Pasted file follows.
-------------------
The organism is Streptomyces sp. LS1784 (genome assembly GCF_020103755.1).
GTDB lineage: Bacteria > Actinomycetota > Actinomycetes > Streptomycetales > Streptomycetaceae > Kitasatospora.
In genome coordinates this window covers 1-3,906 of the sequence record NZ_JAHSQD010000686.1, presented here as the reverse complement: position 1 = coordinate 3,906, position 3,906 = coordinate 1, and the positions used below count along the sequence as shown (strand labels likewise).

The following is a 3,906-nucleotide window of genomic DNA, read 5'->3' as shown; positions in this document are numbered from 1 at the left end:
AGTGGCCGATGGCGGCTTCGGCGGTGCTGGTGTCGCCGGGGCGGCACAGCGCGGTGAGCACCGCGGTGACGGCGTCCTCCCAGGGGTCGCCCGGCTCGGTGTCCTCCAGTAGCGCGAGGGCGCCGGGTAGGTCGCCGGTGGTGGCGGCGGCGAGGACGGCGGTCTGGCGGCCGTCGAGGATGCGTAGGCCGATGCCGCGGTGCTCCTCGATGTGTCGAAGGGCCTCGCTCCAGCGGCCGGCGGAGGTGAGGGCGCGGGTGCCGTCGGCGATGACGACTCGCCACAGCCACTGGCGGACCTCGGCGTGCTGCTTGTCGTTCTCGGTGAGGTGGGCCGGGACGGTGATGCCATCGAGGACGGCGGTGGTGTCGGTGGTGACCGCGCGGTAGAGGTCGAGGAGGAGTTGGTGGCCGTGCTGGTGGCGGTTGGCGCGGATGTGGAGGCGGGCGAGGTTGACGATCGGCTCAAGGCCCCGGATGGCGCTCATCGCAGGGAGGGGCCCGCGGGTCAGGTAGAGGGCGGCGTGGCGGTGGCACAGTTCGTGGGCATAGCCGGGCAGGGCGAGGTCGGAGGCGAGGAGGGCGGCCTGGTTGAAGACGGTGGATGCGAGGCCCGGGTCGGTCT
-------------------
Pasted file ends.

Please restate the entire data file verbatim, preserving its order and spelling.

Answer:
The organism is Streptomyces sp. LS1784 (genome assembly GCF_020103755.1).
GTDB lineage: Bacteria > Actinomycetota > Actinomycetes > Streptomycetales > Streptomycetaceae > Kitasatospora.
In genome coordinates this window covers 1-3,906 of the sequence record NZ_JAHSQD010000686.1, presented here as the reverse complement: position 1 = coordinate 3,906, position 3,906 = coordinate 1, and the positions used below count along the sequence as shown (strand labels likewise).

The following is a 3,906-nucleotide window of genomic DNA, read 5'->3' as shown; positions in this document are numbered from 1 at the left end:
AGTGGCCGATGGCGGCTTCGGCGGTGCTGGTGTCGCCGGGGCGGCACAGCGCGGTGAGCACCGCGGTGACGGCGTCCTCCCAGGGGTCGCCCGGCTCGGTGTCCTCCAGTAGCGCGAGGGCGCCGGGTAGGTCGCCGGTGGTGGCGGCGGCGAGGACGGCGGTCTGGCGGCCGTCGAGGATGCGTAGGCCGATGCCGCGGTGCTCCTCGATGTGTCGAAGGGCCTCGCTCCAGCGGCCGGCGGAGGTGAGGGCGCGGGTGCCGTCGGCGATGACGACTCGCCACAGCCACTGGCGGACCTCGGCGTGCTGCTTGTCGTTCTCGGTGAGGTGGGCCGGGACGGTGATGCCATCGAGGACGGCGGTGGTGTCGGTGGTGACCGCGCGGTAGAGGTCGAGGAGGAGTTGGTGGCCGTGCTGGTGGCGGTTGGCGCGGATGTGGAGGCGGGCGAGGTTGACGATCGGCTCAAGGCCCCGGATGGCGCTCATCGCAGGGAGGGGCCCGCGGGTCAGGTAGAGGGCGGCGTGGCGGTGGCACAGTTCGTGGGCATAGCCGGGCAGGGCGAGGTCGGAGGCGAGGAGGGCGGCCTGGTTGAAGACGGTGGATGCGAGGCCCGGGTCGGTCT